Minnesota’s Poultry Industry Solution for H5N2 Influenza

By Ford Peterson, May 3, 2015

The May 1, 2015 Almanac on KTCA featured an editorial describing a need for a bonding bill to build a H5N2 Avian Influenza testing lab in Willmar. Allow me to make an observation.

Growing government is a serious problem in MN. Budgets are exploding out of control due to the expansion of government services. There are pressing needs. I get it. The poultry industry emergency we are witnessing provides some urgency to organize the turkey industry and minimize the explosive growth of government in the process.

Some have proposed that the Willmar testing lab is a priority. I will leave it to the experts to debate that need. Asking government to solve this turkey industry problem will add another layer of state government to the landscape. If there is a need, characterized in the media as an “emergency,” the best and highest use of government authority is to help the turkey industry to govern itself.

Adding another department to the Governor’s payroll will be permanent unless it is formed as a quasi-government service. These independent farms are too small to build a lab. They are caught off-guard after failing to form a cooperative funded and managed by the industry patrons who own it. This is the reason there are cooperatives. Coop members pay a fee to fund a process of administration that provides benefits to membership. Coop patrons consider the annual dues as a “tax,” but also have representation in the administration. Dairy, fuel, feed, insurance, are typical ag coops. These tightly focused coops serve member needs. Members pay a fee based on production. This is a perfect opportunity to see government assist industry in properly organizing themselves.

Rather than a bonding bill to provide another government service, consider the coop alternative. The cost of setup is insignificant as long as it results in establishing an industry funded and industry governed quasi-government entity that serves the needs of the industry. Properly established, this quasi-government will naturally serve the best interest of the public in the process, and eliminate the need for another department on the Governor’s payroll. There is a call for an insurance pool for producers to pool their risks and minimize losses—another perfect application for a coop.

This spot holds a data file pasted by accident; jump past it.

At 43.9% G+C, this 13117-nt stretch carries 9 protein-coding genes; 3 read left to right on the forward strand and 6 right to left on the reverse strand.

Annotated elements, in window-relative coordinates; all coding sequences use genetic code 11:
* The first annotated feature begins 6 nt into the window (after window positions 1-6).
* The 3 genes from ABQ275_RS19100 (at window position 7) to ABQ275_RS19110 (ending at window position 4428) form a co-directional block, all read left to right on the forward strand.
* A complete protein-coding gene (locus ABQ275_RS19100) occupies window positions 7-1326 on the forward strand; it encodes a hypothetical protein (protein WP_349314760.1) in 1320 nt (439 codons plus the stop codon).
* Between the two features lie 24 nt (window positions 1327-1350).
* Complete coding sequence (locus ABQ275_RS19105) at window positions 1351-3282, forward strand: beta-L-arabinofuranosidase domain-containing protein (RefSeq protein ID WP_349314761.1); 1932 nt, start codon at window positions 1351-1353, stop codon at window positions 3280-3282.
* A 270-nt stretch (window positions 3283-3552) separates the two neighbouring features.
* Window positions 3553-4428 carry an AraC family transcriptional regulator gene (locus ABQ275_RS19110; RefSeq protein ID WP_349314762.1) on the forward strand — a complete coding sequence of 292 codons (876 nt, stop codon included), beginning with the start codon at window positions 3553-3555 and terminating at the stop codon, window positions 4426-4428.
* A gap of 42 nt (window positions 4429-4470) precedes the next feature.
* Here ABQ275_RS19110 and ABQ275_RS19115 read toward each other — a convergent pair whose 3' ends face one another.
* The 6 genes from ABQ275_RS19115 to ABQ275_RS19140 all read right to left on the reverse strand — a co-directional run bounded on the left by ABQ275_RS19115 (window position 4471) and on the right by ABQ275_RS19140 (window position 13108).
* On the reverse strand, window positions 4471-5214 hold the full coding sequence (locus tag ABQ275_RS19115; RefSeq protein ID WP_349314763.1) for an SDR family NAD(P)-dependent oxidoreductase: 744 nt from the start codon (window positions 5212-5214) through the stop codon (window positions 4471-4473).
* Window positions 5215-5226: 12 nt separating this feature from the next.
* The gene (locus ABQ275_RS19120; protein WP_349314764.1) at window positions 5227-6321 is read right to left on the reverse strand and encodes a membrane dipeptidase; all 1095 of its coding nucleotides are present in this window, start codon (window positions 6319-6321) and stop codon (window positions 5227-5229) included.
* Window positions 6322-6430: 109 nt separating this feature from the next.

To add economic elegance to the approach I am suggesting, the cost of turkey on the dinner plate will naturally include the cost of maintaining this quasi-government. Exported product will be properly loaded with these administrative costs. Why should MN taxpayers pay a subsidy for food exported to other states?

Minnesota’s rapidly expanding poultry industry has never formed its own organizing body. If the Industry comes to rely on Minnesota State government to provide inspection, testing, and insurance, this is tantamount to a needless business subsidy that saddles the Governor, and MN taxpayers, with the added obligation of managing the turkey business in MN.  State Government run business quickly grows into a boondoggle that fails to serve producers, consumers, and taxpayers.

Consider an emphasis on industry owned quasi-government cooperatives to solve this turkey industry emergency.

2 Responses to “Minnesota’s Poultry Industry Solution for H5N2 Influenza”

  1. Lia Nistler says:

    We’ll fund the millionaire owners of pro-sports teams to have stadiums and give them tax breaks. I wish we’d help the turkey farmers though. The losses are beyond devastating.

  2. Ford says:

    Governor Dayton has been looking for ways to add to his legacy. Solving this poultry industry emergency through the use of industry coops could well serve as a platform to evaluate many mal-formed industries.

    Why is the state regulating Barbers? Restaurants? Fuel quality? Medical facilities? Trucking? The list is endless. Why does the state manage and administrate these industries? Inspections, insurance, financing, should be industry issues. The cost of these administrations should be loaded into the cost structure of the products sold, not on the backs of taxpayers.

    Establishing industry funded and governed coops could be a lasting legacy for our Governor.